has lasted or can be expected to last for a continuous period
of not less than 12 months.” 42 U.S.C. §
423(d)(1)(A); accord 42 U.S.C. §
1382c(a)(3)(A); see also 20 C.F.R. §§
404.1505(a), 416.905(a). This standard is met when a severe
physical or mental impairment, or impairments, renders the
individual unable to do her previous work or “any other
kind of substantial gainful work which exists in the national
economy” when taking into account her age, education,
and work experience. 42 U.S.C. § 423(d)(2)(A);
accord 42 U.S.C. § 1382c(a)(3)(B); see
also 20 C.F.R. §§ 404.1505(a), 416.905(a).
is determined according to a five-step, sequential evaluation
process. 20 C.F.R. §§ 404.1520(a)(4),
To determine disability, the ALJ follows the familiar
five-step process, considering whether: (1) the claimant was
employed; (2) she was severely impaired; (3) her impairment
was, or was comparable to, a listed impairment; (4) she could
perform past relevant work; and if not, (5) whether she could
perform any other kind of work.
Halverson v. Astrue, 600 F.3d 922, 929 (8th Cir.
2010). In general, the burden of proving the existence of
disability lies with the claimant. 20 C.F.R. §§
Residual Functional Capacity
sole issue in this case is the weight accorded to the opinion
evidence regarding Plaintiff's ability to perform the
physical exertional requirements of light work. A claimant's
“residual functional capacity is the most [she] can do
despite [her] limitations.” 20 C.F.R. §
404.1545(a)(1); accord 20 C.F.R. §
416.945(a)(1); see McCoy v. Astrue, 648 F.3d 605,
614 (8th Cir. 2011) (“A claimant's [residual
functional capacity] represents the most he can do despite
the combined effects of all of his credible limitations and
must be based on all credible evidence.”).
“Because a claimant's [residual functional
capacity] is a medical question, an ALJ's assessment of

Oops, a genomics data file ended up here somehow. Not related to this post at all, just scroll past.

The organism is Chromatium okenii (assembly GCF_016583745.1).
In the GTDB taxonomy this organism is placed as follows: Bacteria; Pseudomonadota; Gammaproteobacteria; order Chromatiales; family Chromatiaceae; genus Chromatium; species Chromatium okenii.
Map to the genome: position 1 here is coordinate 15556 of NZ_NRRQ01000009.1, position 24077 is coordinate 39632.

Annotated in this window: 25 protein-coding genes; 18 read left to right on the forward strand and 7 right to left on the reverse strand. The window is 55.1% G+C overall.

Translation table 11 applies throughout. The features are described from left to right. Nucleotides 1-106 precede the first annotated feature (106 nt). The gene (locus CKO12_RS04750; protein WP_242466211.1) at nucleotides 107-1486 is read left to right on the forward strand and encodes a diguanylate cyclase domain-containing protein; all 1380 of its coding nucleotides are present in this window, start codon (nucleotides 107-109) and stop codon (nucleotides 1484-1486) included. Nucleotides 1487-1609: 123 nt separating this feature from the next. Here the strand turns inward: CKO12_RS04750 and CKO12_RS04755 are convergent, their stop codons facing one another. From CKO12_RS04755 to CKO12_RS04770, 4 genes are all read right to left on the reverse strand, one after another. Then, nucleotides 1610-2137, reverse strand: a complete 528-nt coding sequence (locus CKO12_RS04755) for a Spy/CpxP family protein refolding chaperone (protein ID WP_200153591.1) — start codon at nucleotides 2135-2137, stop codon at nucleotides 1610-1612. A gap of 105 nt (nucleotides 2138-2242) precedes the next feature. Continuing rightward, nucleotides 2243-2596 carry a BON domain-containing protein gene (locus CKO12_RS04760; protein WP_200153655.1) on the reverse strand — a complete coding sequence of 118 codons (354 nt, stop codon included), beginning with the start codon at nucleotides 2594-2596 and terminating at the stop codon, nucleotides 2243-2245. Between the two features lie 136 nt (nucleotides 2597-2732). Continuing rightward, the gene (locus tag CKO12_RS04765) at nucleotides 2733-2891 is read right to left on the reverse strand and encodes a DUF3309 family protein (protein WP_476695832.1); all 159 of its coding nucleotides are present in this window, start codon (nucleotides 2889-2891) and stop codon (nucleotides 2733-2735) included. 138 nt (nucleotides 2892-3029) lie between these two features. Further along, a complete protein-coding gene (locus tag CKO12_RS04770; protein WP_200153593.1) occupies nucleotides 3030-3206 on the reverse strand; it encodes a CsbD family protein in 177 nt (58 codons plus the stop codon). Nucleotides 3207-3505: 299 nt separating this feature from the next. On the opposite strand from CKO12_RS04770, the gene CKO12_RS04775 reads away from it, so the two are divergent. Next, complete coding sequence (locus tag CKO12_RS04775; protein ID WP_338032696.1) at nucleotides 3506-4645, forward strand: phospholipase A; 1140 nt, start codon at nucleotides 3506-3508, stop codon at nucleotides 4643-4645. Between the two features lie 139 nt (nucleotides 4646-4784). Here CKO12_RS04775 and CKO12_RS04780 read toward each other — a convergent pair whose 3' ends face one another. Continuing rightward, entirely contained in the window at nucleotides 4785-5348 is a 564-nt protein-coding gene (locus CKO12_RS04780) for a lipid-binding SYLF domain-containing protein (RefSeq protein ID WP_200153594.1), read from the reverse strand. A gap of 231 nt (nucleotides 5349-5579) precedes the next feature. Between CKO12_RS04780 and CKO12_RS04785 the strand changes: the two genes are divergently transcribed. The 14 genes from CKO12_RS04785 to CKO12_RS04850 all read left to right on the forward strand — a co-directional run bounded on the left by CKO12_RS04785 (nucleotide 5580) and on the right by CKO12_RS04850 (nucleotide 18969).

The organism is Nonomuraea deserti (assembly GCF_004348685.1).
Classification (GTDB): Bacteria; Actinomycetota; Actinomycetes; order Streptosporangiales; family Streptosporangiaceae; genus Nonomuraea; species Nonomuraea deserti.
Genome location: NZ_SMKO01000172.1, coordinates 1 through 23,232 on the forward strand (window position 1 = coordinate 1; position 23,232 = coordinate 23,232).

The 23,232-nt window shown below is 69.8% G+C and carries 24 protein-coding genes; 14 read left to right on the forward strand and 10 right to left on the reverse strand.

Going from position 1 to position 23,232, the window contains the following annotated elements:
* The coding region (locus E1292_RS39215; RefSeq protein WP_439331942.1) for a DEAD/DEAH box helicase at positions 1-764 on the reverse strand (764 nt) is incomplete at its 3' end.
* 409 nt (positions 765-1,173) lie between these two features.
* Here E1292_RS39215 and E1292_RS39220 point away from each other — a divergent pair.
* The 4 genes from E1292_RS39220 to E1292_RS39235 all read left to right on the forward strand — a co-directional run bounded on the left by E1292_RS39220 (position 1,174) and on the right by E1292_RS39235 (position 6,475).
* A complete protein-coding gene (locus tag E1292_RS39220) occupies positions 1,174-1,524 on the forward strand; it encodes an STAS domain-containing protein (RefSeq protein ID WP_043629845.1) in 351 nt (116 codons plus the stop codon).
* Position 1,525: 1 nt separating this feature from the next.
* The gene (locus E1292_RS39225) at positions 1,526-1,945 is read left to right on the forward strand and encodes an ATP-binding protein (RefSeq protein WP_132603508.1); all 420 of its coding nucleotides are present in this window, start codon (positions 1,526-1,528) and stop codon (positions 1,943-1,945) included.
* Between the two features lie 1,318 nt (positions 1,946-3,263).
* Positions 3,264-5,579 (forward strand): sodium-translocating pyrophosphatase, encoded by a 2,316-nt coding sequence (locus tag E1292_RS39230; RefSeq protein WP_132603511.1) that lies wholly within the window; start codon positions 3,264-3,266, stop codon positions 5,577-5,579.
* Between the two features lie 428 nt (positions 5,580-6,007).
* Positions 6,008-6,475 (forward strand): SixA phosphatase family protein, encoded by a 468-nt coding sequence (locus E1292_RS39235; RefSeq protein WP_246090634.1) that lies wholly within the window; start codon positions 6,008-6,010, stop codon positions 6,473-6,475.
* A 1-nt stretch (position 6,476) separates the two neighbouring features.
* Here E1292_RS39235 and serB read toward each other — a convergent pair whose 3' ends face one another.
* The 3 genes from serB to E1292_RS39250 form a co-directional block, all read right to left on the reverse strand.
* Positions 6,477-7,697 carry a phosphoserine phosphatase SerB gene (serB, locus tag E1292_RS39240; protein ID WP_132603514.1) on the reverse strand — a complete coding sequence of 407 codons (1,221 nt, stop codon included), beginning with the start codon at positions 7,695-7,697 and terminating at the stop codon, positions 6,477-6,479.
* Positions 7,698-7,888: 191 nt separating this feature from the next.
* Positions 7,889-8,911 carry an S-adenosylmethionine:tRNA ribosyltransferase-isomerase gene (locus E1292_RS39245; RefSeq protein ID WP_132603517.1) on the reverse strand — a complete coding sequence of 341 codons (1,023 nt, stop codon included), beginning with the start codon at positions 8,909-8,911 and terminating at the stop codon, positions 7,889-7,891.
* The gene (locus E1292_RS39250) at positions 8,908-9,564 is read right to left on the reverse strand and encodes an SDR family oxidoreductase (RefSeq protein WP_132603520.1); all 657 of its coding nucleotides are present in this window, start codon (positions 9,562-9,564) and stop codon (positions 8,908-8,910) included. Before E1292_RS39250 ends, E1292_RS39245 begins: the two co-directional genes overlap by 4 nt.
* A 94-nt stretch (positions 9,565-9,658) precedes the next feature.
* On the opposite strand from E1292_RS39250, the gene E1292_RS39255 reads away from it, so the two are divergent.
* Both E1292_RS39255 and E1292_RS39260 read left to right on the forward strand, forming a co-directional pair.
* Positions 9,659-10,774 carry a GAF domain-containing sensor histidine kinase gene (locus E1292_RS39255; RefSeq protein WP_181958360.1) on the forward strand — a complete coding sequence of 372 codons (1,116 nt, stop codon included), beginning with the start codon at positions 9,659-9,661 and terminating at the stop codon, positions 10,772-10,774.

it must be supported by some medical evidence of the
claimant's ability to function in the workplace.”
Perks, 687 F.3d at 1092 (quotation omitted).
“Medical records, physician observations, and the
claimant's subjective statements about h[er] capabilities
may be used to support the [residual functional
capacity].” Id. “Even though the
[residual-functional-capacity] assessment draws from medical
sources for support, it is ultimately an administrative
determination reserved to the Commissioner.”
Id. (quotation omitted); see 20 C.F.R.
§§ 404.1546(c), 416.946(c).
Physical Exertional Requirements: Light & Sedentary
[l]ight work involves lifting no more than 20 pounds at a
time with frequent lifting or carrying of objects weighing up
to 10 pounds. Even though the weight lifted may be very
little, a job is in this category when it requires a good
deal of walking or standing, or when it involves sitting most
of the time with some pushing and pulling of arm or leg
controls. To be considered capable of performing a full or
wide range of light work, you must have the ability to do
substantially all of these activities.
20 C.F.R. § 404.1567(b); accord 20 C.F.R.
§ 416.967(b) (same).
under the regulations,
[s]edentary work involves lifting no more than 10 pounds at a
time and occasionally lifting or carrying articles like
docket files, ledgers, and small tools. Although a sedentary
job is defined as one which involves sitting, a certain
amount of walking and standing is often necessary in carrying
out job duties. Jobs are sedentary if walking and standing
are required occasionally and other sedentary criteria are
20 C.F.R. § 404.1567(a); accord 20 C.F.R.
§ 416.67(a) (same).